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Reductions in the amount of money state government allots toward salaries of office personnel employed in county attorneys’ offices has prompted Carroll County Attorney James Monk to seek an increase from Carroll County Fiscal Court in the 2009-2010 budget. On May 12, fiscal court held the first reading of the proposed $11,014,888 budget, which included an appropriation of $10,000 to the county attorney’s office.
During the meeting of fiscal court on May 26, Monk requested an additional $5,000 be added to the amount “so that I don’t have to cut their wages,” he said of his staff. “The County Attorneys Association has been lobbying the state for more funding” to no avail, Monk added.
“Half of the money I’m requesting actually comes back to the county in insurance payments,” Monk told the court. “I’m not going to cut personnel.”
Monk said he has already told his personnel they would not receive cost of living raises this year. Without the budget increase from fiscal court, Monk said, salaries would have to be reduced.
“I feel obligated to my employees to at least ask,” Monk said.
“We can’t take care of everything the state is trying to eliminate,” said magistrate Mark Bates.
“I understand completely,” answered Monk.
The magistrates tabled the second reading of the budget until the June 9 meeting of fiscal court.
“It does appear there will be a special session of the legislature this year,” Tomlinson said, because it appears the state has “from an $800 million to $1.2 billion shortfall. Indiana is having the same situation over there.”
The judge-executive distributed information about the Big Brothers Big Sisters program to the magistrates. As reported in the April 22 issue of The News-Democrat, a local committee is investigating the possibility of forming a Big Brothers Big Sisters agency in Carroll County. The core group of the committee is the Rev. Chris White, pastor of First Baptist Church of Carrollton, Ron Gillespie and Carroll County Schools Superintendent Lisa James. The purpose of forming an organization of this type would be to help children reach their potential through professionally supported one-on-one relationships with measurable impact.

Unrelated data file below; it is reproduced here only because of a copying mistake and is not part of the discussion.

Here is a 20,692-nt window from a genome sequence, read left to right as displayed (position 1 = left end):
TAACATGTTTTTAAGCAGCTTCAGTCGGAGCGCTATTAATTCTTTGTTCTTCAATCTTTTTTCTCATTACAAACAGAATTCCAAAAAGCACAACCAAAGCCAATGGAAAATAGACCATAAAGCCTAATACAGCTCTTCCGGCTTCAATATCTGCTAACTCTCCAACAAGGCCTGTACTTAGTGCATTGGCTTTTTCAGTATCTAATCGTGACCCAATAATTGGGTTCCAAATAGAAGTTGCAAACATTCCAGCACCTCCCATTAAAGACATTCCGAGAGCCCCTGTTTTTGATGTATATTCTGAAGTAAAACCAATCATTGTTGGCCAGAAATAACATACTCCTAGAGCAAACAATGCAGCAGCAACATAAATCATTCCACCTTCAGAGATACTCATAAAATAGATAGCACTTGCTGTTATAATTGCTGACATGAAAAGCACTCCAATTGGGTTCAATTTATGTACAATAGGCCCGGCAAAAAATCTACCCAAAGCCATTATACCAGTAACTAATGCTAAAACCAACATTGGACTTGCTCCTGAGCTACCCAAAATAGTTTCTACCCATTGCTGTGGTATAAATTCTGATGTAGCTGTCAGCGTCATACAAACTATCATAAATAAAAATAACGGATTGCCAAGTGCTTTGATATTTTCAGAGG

Organizers of the effort said Big Brothers Big Sisters of Jefferson County, in Madison, Ind., would serve as the local affiliate and umbrella for a Carroll County organization. The Jefferson County agency came into full operation in 1998 and currently serves about 90 children.
“It is a good program,” Tomlinson said. He distributed background material for the magistrates to familiarize themselves with Big Brothers Big Sisters because he expects the committee to “make a presentation to the court sometime in the near future.”
“We’re still trying to get the county pool in operation,” Tomlinson told the court.
In other business, the Carroll County Pool has been closed indefinitely as county officials look into making improvements necessary to meet the Virginia Graeme Baker Pool and Safety Act. “A lot of state parks don’t have their pools open yet, either,” the judge-executive added.
Tomlinson gave an update on the swine flu outbreak, saying by May 22, 24 cases had been reported in Kentucky. “Most of these cases have been mild,” he said.